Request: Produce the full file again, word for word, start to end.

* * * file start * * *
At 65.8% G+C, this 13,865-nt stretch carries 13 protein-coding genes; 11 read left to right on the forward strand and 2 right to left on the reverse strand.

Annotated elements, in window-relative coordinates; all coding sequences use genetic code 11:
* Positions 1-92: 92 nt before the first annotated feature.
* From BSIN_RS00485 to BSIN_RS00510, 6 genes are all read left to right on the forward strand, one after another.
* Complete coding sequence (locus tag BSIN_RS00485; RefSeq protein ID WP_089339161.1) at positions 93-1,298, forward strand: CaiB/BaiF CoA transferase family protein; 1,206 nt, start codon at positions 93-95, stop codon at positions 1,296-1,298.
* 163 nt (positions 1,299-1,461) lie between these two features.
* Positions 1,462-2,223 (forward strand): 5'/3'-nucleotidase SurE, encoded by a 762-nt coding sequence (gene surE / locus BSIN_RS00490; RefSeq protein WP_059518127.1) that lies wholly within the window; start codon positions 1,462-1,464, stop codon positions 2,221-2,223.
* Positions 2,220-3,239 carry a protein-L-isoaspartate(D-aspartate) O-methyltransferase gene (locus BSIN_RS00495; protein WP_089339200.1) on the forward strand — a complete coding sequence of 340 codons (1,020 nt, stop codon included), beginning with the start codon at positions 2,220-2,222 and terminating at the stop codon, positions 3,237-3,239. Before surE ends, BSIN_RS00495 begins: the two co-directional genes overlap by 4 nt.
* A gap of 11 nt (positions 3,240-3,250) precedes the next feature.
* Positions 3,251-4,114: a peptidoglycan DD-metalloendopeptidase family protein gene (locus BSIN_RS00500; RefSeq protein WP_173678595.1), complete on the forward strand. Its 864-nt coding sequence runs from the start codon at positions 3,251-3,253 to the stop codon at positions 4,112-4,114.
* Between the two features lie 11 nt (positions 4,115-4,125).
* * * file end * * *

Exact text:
At 65.8% G+C, this 13,865-nt stretch carries 13 protein-coding genes; 11 read left to right on the forward strand and 2 right to left on the reverse strand.

Annotated elements, in window-relative coordinates; all coding sequences use genetic code 11:
* Positions 1-92: 92 nt before the first annotated feature.
* From BSIN_RS00485 to BSIN_RS00510, 6 genes are all read left to right on the forward strand, one after another.
* Complete coding sequence (locus tag BSIN_RS00485; RefSeq protein ID WP_089339161.1) at positions 93-1,298, forward strand: CaiB/BaiF CoA transferase family protein; 1,206 nt, start codon at positions 93-95, stop codon at positions 1,296-1,298.
* 163 nt (positions 1,299-1,461) lie between these two features.
* Positions 1,462-2,223 (forward strand): 5'/3'-nucleotidase SurE, encoded by a 762-nt coding sequence (gene surE / locus BSIN_RS00490; RefSeq protein WP_059518127.1) that lies wholly within the window; start codon positions 1,462-1,464, stop codon positions 2,221-2,223.
* Positions 2,220-3,239 carry a protein-L-isoaspartate(D-aspartate) O-methyltransferase gene (locus BSIN_RS00495; protein WP_089339200.1) on the forward strand — a complete coding sequence of 340 codons (1,020 nt, stop codon included), beginning with the start codon at positions 2,220-2,222 and terminating at the stop codon, positions 3,237-3,239. Before surE ends, BSIN_RS00495 begins: the two co-directional genes overlap by 4 nt.
* A gap of 11 nt (positions 3,240-3,250) precedes the next feature.
* Positions 3,251-4,114: a peptidoglycan DD-metalloendopeptidase family protein gene (locus BSIN_RS00500; RefSeq protein WP_173678595.1), complete on the forward strand. Its 864-nt coding sequence runs from the start codon at positions 3,251-3,253 to the stop codon at positions 4,112-4,114.
* Between the two features lie 11 nt (positions 4,115-4,125).